h1

Almost Weekly #2

January 10, 2007

Photobucket - Video and Image Hosting

Dig Your Own Hole – The Chemical Brothers

Sunday Morning I wake up, my head’s almost burst with the pressure of grotty man-cold and I’ve not had quite enough sleep once again. I face a second day of moping or a spotaneous ‘getting over’ of my cramped up brain and at this stage the day could go either way really. I look at my bedside table, the CDs poised to cascade in an avalanche of broken cases and scratched discs. Fuck that. Rooting in that disater-in-waiting for something vaguely cheery is unfathomable, and at this stage it’s all complex songwriters and elaborate New Folk, interspersed with Hangover-period Britpop, all about as cheery as you’d expect in this grotty state. That just won’t do.

And so to the vinyl. 7inch discs are ranked along some of my favourite LPs, but the the idea of changing track after track doesn’t appeal; I am not in a singles club kind of place this morning. And then I remember the Fopp bag kicking around by the bed-side. Shiny, shrink-wrapped and stark, the Black and White profile of a girl’s face has always fascinated me. It’s one of the most striking album covers of the 1990s, and certainly the best among Tom and Eddy’s beautiful collection of graphics. Piercing the shrik-wrap is a pleasure, and the double-gatefold reveals sparse liner-notes and crisp photographs. Side A is placed on the mat, the arm clicks on and the turn-table spins. After a few seconds delay the tiny pop of the needle cliking into the groove can be heard and the 33 revolutions per minute begin.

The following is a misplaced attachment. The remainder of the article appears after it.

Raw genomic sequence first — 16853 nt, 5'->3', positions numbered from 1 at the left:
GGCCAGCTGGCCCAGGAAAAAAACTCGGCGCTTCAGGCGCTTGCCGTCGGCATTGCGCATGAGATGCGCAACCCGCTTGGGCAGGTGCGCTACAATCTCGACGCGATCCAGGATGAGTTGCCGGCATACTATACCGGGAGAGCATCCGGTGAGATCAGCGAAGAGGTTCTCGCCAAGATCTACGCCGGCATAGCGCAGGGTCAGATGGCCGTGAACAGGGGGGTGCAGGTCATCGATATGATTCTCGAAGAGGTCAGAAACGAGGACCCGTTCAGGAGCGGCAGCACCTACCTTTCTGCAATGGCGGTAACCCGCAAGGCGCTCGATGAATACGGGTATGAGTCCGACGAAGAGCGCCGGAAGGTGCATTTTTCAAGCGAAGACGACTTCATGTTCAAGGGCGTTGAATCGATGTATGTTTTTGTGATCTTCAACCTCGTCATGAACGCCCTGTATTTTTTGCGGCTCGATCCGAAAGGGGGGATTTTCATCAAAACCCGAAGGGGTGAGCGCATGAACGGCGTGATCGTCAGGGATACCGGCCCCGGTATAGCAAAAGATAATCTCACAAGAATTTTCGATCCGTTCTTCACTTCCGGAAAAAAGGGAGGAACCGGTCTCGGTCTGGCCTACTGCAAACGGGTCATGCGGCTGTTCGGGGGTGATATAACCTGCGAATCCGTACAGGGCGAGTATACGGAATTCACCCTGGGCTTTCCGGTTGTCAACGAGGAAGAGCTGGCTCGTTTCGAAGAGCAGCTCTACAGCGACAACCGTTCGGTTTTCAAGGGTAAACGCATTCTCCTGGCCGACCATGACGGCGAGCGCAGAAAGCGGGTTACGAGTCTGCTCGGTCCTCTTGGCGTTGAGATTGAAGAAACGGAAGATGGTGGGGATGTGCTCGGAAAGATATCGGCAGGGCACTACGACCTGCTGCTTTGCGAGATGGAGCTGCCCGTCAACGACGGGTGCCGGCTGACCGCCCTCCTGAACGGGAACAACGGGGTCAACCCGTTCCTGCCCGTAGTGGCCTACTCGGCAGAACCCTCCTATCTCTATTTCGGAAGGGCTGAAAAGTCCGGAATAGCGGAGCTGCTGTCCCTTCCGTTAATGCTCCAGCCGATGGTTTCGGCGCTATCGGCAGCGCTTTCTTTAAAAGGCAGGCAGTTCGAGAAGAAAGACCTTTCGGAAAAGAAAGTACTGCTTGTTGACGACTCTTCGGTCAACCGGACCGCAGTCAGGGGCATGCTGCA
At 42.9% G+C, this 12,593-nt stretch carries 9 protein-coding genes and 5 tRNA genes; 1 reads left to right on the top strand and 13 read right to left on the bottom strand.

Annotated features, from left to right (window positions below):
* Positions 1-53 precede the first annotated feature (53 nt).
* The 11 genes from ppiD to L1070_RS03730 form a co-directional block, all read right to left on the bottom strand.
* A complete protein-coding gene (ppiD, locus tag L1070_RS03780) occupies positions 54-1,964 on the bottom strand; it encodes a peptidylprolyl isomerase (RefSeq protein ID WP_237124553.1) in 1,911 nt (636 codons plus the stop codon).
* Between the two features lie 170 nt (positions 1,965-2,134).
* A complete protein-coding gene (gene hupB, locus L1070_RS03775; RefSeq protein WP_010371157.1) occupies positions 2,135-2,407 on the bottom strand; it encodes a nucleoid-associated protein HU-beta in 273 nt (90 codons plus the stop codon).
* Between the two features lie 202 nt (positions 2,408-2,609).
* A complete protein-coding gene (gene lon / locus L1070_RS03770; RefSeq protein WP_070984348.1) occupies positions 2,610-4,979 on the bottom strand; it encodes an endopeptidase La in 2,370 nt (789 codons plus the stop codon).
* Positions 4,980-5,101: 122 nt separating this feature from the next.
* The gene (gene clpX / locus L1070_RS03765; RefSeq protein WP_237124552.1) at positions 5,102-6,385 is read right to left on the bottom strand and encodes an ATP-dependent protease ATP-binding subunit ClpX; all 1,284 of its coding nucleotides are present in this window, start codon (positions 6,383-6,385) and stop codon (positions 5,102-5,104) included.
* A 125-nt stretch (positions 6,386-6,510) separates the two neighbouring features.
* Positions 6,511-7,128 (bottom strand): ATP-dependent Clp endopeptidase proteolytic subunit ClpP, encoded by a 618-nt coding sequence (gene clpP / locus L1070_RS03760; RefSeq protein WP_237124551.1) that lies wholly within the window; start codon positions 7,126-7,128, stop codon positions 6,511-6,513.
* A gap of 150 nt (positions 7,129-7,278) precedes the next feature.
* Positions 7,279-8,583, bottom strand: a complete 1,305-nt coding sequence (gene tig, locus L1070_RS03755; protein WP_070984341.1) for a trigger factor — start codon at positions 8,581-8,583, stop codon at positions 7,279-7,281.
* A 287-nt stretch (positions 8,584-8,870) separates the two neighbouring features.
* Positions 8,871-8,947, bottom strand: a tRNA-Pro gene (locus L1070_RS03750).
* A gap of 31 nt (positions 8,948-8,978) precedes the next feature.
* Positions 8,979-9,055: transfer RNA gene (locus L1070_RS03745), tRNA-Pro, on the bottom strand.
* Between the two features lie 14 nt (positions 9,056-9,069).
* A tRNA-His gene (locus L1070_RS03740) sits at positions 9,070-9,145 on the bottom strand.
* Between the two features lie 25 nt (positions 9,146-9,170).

Dig Your Own Hole is one of my all-time favourtie albums. It’s the most refined and fully-realised of The Chemical Brothers albums and rich in texture. ‘Block Rockin’ Beats’ sets the template for mid-90s pouplar dance music, all of the bleeps and whistles of rave but tempered with a radio-friendly hook that never sweetens or softens. The only pause for breath comes in the beautifully positioned silences that end with a bass-punch to the spine. And so it goes: ‘Setting Sun’ spits fire and makes my spine hot, burning little messages of depravity into my pupils. ‘Electrobank’ launches in so many directions that the mind doesn’t know which instrument to latch on to, while the body opts for all. ‘It Doesn’t Matter’ sounds like my futurist nightmares born into sound.

When the acid-trip two-part closer of ‘Where do I Begin’/’Private Psychedelic Reel’ lollops into my senses I feel every Sunday morning through time creep up on me at once. Tiredness and elation, and summer outside despite grey clouds and heat-less rooms. The songs never fail to turn me out and wring me dry, at first through Beth Orton’s sympathetic refrain, later from a Formula 1 fuelled emotional car-crash of beats and love. And I start a beautiful week with a beautiful mind.

Advertisements

Leave a Reply

Fill in your details below or click an icon to log in:

WordPress.com Logo

You are commenting using your WordPress.com account. Log Out / Change )

Twitter picture

You are commenting using your Twitter account. Log Out / Change )

Facebook photo

You are commenting using your Facebook account. Log Out / Change )

Google+ photo

You are commenting using your Google+ account. Log Out / Change )

Connecting to %s

%d bloggers like this: